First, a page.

It has been claimed elsewhere that oil central heating in Shetland costs 4.5p per unit (kWh).
In Argyll it costs about 3.3p per unit (kerosene, 27.8p per litre), which raises an important question over how much dearer oil is in Shetland where more heat is needed due to the harsh climate. Little wonder fuel poverty is rife.
Last Friday you reported that Shetland Heat, Energy and Power (Sheap’s) planned new heat pump system for recovering heat from the sea is intended to replace supplementary oil burning in the district heating system.
Sheap is a subsidiary of Shetland Charitable Trust, created to provide income for the trust.
The heat pump will cost £1.6 million, funded initially with a low interest loan from the Scottish government, to be repaid by some combination of Sheap customers and the charitable trust.
Presumably then, those stakeholders may look forward to a reduction in the price of heat and/or an increase in income for the trust?
Oddly, neither price reductions nor increased trust income were mentioned. Given Shetland’s shocking level of fuel poverty (over 40 per cent), surely Sheap would be boasting about any such benefits – if there were any?
Gaps exist in Sheap’s information, however, and from my own personal experience as a power station engineer it seems highly unlikely that this project is viable without major subsidy.
A (low interest) loan from the Scottish government is mentioned and energy minister Fergus Ewing is quoted as saying: “Heat is … responsible for nearly half of Scotland’s greenhouse gas emissions, so the imperative to take action is very clear.”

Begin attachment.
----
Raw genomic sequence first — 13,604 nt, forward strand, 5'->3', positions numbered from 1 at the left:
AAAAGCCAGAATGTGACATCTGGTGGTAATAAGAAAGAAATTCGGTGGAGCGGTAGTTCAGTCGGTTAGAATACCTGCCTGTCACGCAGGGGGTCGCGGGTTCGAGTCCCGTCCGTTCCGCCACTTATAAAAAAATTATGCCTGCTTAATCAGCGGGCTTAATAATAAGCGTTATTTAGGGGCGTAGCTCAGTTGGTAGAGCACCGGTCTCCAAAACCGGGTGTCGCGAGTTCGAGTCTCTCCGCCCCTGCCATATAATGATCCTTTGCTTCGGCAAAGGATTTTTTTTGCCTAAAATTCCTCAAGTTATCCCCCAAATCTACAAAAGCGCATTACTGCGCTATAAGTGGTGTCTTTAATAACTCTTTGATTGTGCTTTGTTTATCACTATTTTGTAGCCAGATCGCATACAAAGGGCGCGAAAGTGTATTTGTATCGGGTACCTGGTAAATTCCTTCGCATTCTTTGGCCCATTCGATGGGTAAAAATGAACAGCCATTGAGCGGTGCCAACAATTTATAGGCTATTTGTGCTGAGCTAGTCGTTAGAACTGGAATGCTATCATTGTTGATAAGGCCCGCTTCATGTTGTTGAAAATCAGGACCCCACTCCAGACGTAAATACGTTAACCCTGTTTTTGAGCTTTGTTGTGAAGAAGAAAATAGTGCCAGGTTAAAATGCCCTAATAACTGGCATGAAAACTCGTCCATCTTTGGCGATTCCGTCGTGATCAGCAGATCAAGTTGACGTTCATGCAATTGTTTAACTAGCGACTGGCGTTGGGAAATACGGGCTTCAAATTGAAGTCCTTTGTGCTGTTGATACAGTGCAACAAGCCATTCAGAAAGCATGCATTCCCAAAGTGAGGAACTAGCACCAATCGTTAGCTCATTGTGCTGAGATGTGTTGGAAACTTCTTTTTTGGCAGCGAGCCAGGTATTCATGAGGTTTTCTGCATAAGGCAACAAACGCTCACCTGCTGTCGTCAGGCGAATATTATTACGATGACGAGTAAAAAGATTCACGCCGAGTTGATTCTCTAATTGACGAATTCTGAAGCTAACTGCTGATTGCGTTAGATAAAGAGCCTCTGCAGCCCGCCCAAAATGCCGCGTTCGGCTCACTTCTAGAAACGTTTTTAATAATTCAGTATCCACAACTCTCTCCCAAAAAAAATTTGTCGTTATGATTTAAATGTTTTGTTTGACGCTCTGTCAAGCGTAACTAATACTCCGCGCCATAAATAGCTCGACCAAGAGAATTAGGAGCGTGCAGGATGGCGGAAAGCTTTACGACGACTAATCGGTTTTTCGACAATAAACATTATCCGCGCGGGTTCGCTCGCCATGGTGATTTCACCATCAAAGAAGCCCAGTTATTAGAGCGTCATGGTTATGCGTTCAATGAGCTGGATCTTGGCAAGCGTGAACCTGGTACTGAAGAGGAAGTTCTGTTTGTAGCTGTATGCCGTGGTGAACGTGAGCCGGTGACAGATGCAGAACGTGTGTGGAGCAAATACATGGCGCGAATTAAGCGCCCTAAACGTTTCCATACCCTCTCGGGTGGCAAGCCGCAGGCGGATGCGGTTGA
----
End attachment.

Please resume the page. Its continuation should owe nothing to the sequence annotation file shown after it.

Ewing declares that “… the imperative to take action is very clear” yet he doesn’t mention any subsidy?
The “imperative to take action” may well be “very clear” to Mr Ewing but it is neither the job of the charitable trust to act nor, especially, to subsidise it.
Surely, as a subsidiary of the charitable trust in its current regime of spending cuts, Sheap would not spend £1.6 million on a financially unviable project that will become a drain on customers’ pockets and/or trust reserves?
The Sheap operations manager is quoted as saying: “The primary aim is not to increase the number of households joining the district heating scheme, but to offset some of the oil we burn with a renewable source.”
What, even if it puts up heating costs or reduces trust income?
Key questions need answers:
• What is the price of heating oil in Shetland?
• What subsidy is available to make SHEAP’s investment viable?
• What will be the effect on district heating charges?
• What will be the effect on charitable trust income?
• Is the trust’s priority to burn less oil or to make energy affordable?